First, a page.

[John Nash] was in my class at [Carnegie Tech]. In fact, in this class there was Nash and also Hans Weinberger, a very good applied mathematician now at Minnesota, and maybe two or three others. [Richard] Duffin was teaching us a very amusing course on Hilbert spaces. One of Duffin's principles was never to prepare a lecture! So we were allowed to see him get confused, and part of the fun was to see whether we could fix things up. We were reading von Neumann's book on quantum mechanics, which developed Hilbert spaces at the same time. And it soon became clear that Nash was ahead of all of us in understanding the subtleties of infinite-dimensional phenomena.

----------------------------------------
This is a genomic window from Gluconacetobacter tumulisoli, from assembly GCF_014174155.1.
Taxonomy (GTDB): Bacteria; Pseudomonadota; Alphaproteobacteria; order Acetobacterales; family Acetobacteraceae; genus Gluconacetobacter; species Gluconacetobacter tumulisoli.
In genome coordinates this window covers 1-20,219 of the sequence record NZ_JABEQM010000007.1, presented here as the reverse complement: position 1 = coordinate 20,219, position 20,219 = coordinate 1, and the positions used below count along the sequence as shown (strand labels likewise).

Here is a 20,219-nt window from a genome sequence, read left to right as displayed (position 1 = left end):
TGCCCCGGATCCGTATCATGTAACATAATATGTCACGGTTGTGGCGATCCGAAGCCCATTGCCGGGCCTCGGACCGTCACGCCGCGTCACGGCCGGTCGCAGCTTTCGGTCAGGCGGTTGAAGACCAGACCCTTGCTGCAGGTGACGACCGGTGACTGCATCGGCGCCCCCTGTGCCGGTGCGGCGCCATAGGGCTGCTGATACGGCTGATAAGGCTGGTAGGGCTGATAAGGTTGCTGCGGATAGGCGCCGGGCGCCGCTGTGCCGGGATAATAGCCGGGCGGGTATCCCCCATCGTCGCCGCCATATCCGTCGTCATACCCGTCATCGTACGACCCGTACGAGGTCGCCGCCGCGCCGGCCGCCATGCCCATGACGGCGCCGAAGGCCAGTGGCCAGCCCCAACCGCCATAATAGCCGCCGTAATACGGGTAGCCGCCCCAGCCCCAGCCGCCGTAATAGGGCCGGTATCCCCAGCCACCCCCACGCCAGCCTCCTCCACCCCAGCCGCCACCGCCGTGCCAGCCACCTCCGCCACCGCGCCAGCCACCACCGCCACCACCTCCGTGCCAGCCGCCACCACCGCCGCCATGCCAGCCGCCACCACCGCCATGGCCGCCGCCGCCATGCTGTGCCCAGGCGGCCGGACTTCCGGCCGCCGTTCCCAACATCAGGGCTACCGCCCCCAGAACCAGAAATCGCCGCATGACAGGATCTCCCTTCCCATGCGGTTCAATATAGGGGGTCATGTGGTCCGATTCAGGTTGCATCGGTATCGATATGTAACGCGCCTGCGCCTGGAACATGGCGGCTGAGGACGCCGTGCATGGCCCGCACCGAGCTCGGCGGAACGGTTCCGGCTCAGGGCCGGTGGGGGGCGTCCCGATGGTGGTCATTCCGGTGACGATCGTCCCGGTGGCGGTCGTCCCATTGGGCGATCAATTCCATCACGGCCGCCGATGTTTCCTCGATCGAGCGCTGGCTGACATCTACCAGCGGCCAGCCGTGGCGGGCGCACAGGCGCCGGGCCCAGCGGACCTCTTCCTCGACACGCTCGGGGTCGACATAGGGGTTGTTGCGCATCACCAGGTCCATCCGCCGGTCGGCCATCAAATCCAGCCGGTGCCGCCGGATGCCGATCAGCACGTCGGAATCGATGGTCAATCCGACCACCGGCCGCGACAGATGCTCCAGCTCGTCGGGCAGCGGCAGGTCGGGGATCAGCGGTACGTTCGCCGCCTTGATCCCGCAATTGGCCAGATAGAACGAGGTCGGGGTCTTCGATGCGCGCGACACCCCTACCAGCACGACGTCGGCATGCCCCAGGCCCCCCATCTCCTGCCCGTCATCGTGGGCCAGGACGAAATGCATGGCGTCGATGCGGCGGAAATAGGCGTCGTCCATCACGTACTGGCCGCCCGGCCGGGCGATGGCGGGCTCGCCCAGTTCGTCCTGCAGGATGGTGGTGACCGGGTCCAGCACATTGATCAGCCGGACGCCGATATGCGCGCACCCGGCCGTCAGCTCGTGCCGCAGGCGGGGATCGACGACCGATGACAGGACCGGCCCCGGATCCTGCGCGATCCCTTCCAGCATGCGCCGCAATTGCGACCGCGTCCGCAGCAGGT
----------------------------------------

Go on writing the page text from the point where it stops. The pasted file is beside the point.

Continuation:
He was an undergraduate, yes, and the rest of us were graduate students. I was friends with Nash; he didn't have any close friends, really, but we often talked about this and that. When he later got sick and had a really bad bout, he would sometimes send me a postcard with some very strange associations, usually with religious overtones. My closest contact with John was at Carnegie Tech. When I came to the Institute in Princeton, he came to Princeton as a graduate student, and then I only saw him casually. Later when he came to MIT and started his work in geometry, I unfortunately wasn't at Harvard yet. I would have been glad to have been part of the development of geometry by Ambrose and Singer at MIT at that time. However, this whole development turned Nash off. Eventually he went to Ambrose and asked for a "real problem". And then of course Nash proved his remarkable embedding theorems. But I was at Michigan at that time. Unfortunately, Nash's great gifts were marred by his terrible disease.